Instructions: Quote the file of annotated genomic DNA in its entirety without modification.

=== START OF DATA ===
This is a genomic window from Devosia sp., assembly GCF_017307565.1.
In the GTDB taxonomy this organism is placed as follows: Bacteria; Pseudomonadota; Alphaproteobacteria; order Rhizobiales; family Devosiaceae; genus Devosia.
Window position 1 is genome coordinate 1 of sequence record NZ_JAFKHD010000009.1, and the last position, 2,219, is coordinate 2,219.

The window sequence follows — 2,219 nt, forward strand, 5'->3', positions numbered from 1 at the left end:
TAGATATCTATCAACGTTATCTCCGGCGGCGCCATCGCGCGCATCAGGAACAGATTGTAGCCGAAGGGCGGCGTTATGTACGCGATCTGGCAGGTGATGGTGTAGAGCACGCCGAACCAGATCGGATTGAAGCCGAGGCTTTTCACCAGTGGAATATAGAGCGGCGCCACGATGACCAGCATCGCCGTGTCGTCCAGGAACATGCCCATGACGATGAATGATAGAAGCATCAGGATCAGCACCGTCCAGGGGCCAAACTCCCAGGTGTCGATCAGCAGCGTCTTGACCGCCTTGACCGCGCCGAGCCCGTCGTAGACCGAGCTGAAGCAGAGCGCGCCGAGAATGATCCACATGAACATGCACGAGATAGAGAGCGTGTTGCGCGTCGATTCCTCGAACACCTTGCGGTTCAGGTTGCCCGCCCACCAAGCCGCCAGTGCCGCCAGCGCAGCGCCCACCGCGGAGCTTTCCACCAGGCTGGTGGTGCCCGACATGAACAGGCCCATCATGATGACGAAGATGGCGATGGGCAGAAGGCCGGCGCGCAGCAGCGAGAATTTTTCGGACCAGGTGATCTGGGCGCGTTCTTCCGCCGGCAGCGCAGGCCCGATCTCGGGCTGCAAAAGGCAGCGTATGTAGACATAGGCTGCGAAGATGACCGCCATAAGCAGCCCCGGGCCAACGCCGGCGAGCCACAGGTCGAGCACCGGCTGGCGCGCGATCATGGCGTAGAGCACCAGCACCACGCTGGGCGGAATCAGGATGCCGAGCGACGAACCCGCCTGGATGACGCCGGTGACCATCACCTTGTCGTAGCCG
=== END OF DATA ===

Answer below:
This is a genomic window from Devosia sp., assembly GCF_017307565.1.
In the GTDB taxonomy this organism is placed as follows: Bacteria; Pseudomonadota; Alphaproteobacteria; order Rhizobiales; family Devosiaceae; genus Devosia.
Window position 1 is genome coordinate 1 of sequence record NZ_JAFKHD010000009.1, and the last position, 2,219, is coordinate 2,219.

The window sequence follows — 2,219 nt, forward strand, 5'->3', positions numbered from 1 at the left end:
TAGATATCTATCAACGTTATCTCCGGCGGCGCCATCGCGCGCATCAGGAACAGATTGTAGCCGAAGGGCGGCGTTATGTACGCGATCTGGCAGGTGATGGTGTAGAGCACGCCGAACCAGATCGGATTGAAGCCGAGGCTTTTCACCAGTGGAATATAGAGCGGCGCCACGATGACCAGCATCGCCGTGTCGTCCAGGAACATGCCCATGACGATGAATGATAGAAGCATCAGGATCAGCACCGTCCAGGGGCCAAACTCCCAGGTGTCGATCAGCAGCGTCTTGACCGCCTTGACCGCGCCGAGCCCGTCGTAGACCGAGCTGAAGCAGAGCGCGCCGAGAATGATCCACATGAACATGCACGAGATAGAGAGCGTGTTGCGCGTCGATTCCTCGAACACCTTGCGGTTCAGGTTGCCCGCCCACCAAGCCGCCAGTGCCGCCAGCGCAGCGCCCACCGCGGAGCTTTCCACCAGGCTGGTGGTGCCCGACATGAACAGGCCCATCATGATGACGAAGATGGCGATGGGCAGAAGGCCGGCGCGCAGCAGCGAGAATTTTTCGGACCAGGTGATCTGGGCGCGTTCTTCCGCCGGCAGCGCAGGCCCGATCTCGGGCTGCAAAAGGCAGCGTATGTAGACATAGGCTGCGAAGATGACCGCCATAAGCAGCCCCGGGCCAACGCCGGCGAGCCACAGGTCGAGCACCGGCTGGCGCGCGATCATGGCGTAGAGCACCAGCACCACGCTGGGCGGAATCAGGATGCCGAGCGACGAACCCGCCTGGATGACGCCGGTGACCATCACCTTGTCGTAGCCG